AddictionPP09S

AddictionPP09S - LECTURE 7,8 & 9: MOTIVATION, REINFORCEMENT...

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LECTURE 7,8 & 9: MOTIVATION, REINFORCEMENT AND ADDICTION I. Introduction Twenty million alcoholics and drug addicts in US Fifty million smokers “switching seats on the Titanic”
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LECTURE 13, 14 & 15: MOTIVATION, REINFORCEMENT AND ADDICTION I. Introduction A. Specific questions for drug abuse : 1. Why are some drugs pleasurable? 2. Why are some drugs so compelling that people continue to take them at great personal risk?
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Behavioral Causes of Death in 2000 ( 48% of all 2.4 million deaths ) 0 50 100 150 200 250 300 350 400 450 500 Tobacco Diet/activity Alcohol Infectious Toxic Agents Vehicles Fire arms Sexual beh Illicit drugs Deaths/year in US (thousands)  JAMA  291: 1238-1245.
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LECTURE 13, 14 & 15: MOTIVATION, REINFORCEMENT AND ADDICTION I. Introduction A. Specific questions for drug abuse : 1. Why are some drugs pleasurable? 2. Why are some drugs so compelling that people continue to take them at great personal risk? 3. Why does this happen for only some people? 4. What can we do about it (treatment)?
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B. History 1. Mrs. Winslow’s Soothing Syrup
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B. History 1. Mrs. Winslow’s Soothing Syrup 2. Harrison Narcotics Act 1914 3. Bayer Company 1898: “super-aspirin”
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B. History C. Relationship between drug addiction and natural motivations 1. Behaviors associated with natural drives such as hunger, thirst, sex have three things in common: a. Initiated by heightened sense of motivation or arousal b. Must be reinforced by obtaining the food or sex object or they will not be repeated c. Stimuli that become conditioned to these natural reinforcers trigger the same motivation (craving the object) and are themselves reinforcing.
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2. Drugs to which humans become addicted have same three features: a. Ability to motivate - produce craving for the drug b. They are reinforcing c. Conditioned drug-cues induce craving and are themselves reinforcing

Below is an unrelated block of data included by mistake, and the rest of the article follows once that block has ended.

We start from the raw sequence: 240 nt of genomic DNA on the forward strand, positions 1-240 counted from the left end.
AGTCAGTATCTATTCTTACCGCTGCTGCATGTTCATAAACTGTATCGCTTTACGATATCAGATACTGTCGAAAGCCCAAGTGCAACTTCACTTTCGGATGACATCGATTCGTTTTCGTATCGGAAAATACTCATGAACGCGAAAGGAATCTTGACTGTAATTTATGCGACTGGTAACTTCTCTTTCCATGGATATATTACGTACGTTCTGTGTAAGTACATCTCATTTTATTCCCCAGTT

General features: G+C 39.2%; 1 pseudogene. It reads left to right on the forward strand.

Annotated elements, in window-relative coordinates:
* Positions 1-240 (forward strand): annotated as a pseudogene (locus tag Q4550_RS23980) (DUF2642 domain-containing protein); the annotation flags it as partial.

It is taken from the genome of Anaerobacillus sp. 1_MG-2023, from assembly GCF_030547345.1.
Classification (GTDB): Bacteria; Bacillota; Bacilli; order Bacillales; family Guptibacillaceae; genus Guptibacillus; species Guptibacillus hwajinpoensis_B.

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Antecedents of modern research on the neurobiology of drug addiction
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Operant conditioning PRESENT  PRESENT  STIMULUS STIMULUS REMOVE STIMULUS REMOVE STIMULUS BEHAVIOR  BEHAVIOR  INCREASES INCREASES Positive Positive Reinforcement Reinforcement Negative Negative Reinforcement Reinforcement BEHAVIOR BEHAVIOR DECREASE DECREASE S S Punishment Punishment Extinction Extinction
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A Skinner box
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II. INTRACRANIAL SELF-STIMULATION (ICSS) A. Olds and Milner (1954)
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II. INTRACRANIAL SELF-STIMULATION (ICSS) A. Olds and Milner (1954) B. General features of ICSS
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II. INTRACRANIAL SELF-STIMULATION (ICSS) A. Olds and Milner (1954) B. General features of ICSS C. Anatomy : 1. Medial Forebrain Bundle (MFB)
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III. NEUROCHEMISTRY OF ICSS A. Mesotelencephalic Dopamine System 1. Nigrostriatal dopamine system (NSDA) 2. Mesocorticolimbic: FROM Ventral tegmental area TO Nucleus Accumbens Amygdala Frontal cortex
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III. NEUROCHEMISTRY OF ICSS A. Mesotelencephalic Dopamine System 1. Nigrostriatal dopamine system (NSDA) 2. Mesocorticolimbic: a. Ventral tegmental area
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This note was uploaded on 02/17/2012 for the course PSY 505 taught by Professor Dr. during the Fall '09 term at Pittsburgh.

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AddictionPP09S - LECTURE 7,8 & 9: MOTIVATION, REINFORCEMENT...

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